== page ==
It’s hard to be a Christian Arab in Israel, but not because of prejudice
My name is Gabriel Naddaf, and I have the privilege of being a Greek Orthodox priest from Nazareth in the Galilee. My people have mistakenly been called “Christian Arabs”, but the reality is that we are Arameans, descendents of people who lived here in Israel since the time of the Bible.
Recently Israel’s Interior Ministry has recognized us as the “Aramean nation”, following a lengthy public campaign. Partners in this effort were a number of Israeli Zionist organizations.
In the past three years I have become a controversial figure in Israel for the simple reason that I embrace Zionism, Jewish sovereignty in Israel, and the tolerance, respect and opportunity that has grown out of that sovereignty for all. I believe that our youth – Christian youth –should fully integrate into Israeli society. Part and parcel of that integration includes serving in the Israel Defense Forces (IDF), Israel’s Army, or undertaking some other form of national service which Israel routinely provides for teenagers.
In 2012, a few Christian IDF officers and I founded the I.C.R.F–the Israeli Christians Recruitment Forum. My efforts have had mixed results. On the positive side, hundreds of Arab or Aramean Christian youth have heeded my call and have served their country with distinction. They have been embraced by their fellow soldiers, who regard them as comrades in arms, and not as strangers in their midst.
On the downside, the blowback, as it were, from my efforts among rejectionist elements in the Christian and the Muslim Arab community has been intense. Christian soldiers have been harassed by their neighbors, and in many cases, by their own families. These soldiers are forced to change out of their IDF uniforms before returning into their home towns, for fear that they may be harassed on their way home.
Another example came in 2012, when a conference was held in Nazareth by supporters of Christian recruitment to the IDF. A local leader, attorney Abir Kopty from the Mossawa Center, attacked the participants and accused them of Palestinian persecution. Attorney Kopty also suggested that integrating Christians into the army was an attempt to divide Arab society in their national struggle against Israel.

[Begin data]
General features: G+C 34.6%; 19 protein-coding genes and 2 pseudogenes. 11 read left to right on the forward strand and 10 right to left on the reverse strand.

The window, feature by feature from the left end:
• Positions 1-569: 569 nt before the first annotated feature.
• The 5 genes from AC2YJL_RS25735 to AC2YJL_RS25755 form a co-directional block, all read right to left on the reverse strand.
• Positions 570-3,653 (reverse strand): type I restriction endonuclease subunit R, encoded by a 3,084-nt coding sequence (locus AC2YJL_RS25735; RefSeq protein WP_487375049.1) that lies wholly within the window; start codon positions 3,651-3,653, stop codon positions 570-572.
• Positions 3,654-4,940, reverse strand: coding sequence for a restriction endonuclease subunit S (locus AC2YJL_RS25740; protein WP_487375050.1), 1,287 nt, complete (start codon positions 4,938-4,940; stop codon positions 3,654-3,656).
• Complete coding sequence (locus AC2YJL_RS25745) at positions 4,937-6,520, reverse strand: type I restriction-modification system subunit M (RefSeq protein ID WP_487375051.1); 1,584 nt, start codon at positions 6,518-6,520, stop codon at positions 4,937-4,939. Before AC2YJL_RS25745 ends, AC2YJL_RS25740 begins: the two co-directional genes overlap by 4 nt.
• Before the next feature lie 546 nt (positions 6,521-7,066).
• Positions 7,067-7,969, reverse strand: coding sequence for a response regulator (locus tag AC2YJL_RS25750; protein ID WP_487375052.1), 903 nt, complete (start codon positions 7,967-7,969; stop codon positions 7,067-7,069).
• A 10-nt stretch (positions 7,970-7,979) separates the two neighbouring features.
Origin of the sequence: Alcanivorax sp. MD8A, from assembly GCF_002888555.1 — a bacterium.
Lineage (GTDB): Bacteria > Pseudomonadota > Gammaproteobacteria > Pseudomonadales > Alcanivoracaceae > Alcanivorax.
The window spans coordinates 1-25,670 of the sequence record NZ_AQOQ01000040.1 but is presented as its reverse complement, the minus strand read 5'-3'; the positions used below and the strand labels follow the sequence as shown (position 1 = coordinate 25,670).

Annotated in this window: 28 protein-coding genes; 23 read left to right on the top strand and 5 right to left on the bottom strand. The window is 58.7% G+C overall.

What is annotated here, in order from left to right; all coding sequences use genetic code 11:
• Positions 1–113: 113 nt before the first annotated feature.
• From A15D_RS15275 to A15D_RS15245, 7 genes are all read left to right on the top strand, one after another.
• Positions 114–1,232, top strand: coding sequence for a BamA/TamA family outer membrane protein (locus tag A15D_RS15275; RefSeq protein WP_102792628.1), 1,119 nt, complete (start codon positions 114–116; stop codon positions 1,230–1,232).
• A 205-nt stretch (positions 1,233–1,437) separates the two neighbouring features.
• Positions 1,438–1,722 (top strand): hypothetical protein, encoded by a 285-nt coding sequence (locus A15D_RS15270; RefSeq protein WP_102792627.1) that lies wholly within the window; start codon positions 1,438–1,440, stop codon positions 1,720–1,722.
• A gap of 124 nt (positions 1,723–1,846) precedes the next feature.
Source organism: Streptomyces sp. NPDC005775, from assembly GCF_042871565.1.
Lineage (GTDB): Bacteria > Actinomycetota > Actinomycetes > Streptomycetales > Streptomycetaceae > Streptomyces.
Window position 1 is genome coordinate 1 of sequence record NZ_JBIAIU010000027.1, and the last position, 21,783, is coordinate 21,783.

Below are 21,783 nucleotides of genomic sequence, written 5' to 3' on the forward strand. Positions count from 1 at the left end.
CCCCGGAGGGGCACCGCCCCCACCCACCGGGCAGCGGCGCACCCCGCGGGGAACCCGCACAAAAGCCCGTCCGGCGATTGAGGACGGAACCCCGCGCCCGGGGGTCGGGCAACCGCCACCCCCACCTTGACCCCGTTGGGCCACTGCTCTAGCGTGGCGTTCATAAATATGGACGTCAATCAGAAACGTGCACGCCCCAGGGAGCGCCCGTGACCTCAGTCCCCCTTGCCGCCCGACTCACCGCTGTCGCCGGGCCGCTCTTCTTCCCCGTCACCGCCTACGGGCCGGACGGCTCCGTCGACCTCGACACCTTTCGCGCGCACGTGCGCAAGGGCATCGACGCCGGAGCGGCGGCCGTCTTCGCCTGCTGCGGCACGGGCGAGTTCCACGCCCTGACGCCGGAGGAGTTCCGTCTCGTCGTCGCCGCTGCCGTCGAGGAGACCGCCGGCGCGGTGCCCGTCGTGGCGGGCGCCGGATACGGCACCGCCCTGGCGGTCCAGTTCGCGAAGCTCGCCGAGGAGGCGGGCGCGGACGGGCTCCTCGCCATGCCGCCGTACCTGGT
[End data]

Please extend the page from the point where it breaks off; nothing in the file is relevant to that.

Following the conference, a campaign of harassment began against the conference’s organizers. Students who participated were also threatened, isolated, and suffered humiliation via social networks and in the Arab media. An Israeli organization who supports us, Im Tirtzu subsequently published a report detailing statements made against Christians who encouraged Christian enlistment in the IDF.
For me personally, my conviction and actions have led to numerous death threats against me, my excommunication by the Orthodox Church Council and the prevention of my entrance to the Church of Annunciation.
None of this has anything to do with the Israeli government or the Jewish community. The assertion of Israel as a so-called Apartheid state is complete nonsense. My successes and challenges speak loudly as to where the real problems lie for my fellow Christians.
It pains me to say this, but it must be said. The incitement against me, my campaign, and all those Christians who have sought to integrate into Israeli society has been led by Arab leaders from Israel and abroad and even by some Arab members of the Israeli parliament, the Knesset.
MK Hanin Zoabi wrote to me on official Knesset letterhead and accused me of “helping the enemy of the Palestinian people,” “collaboration with occupying forces” and pressured me “to fight against the loyalists of the regime.” Of course, all this creates an atmosphere of incitement against me and anyone who is interested in integrating the Christian minority into the national service frameworks in Israel.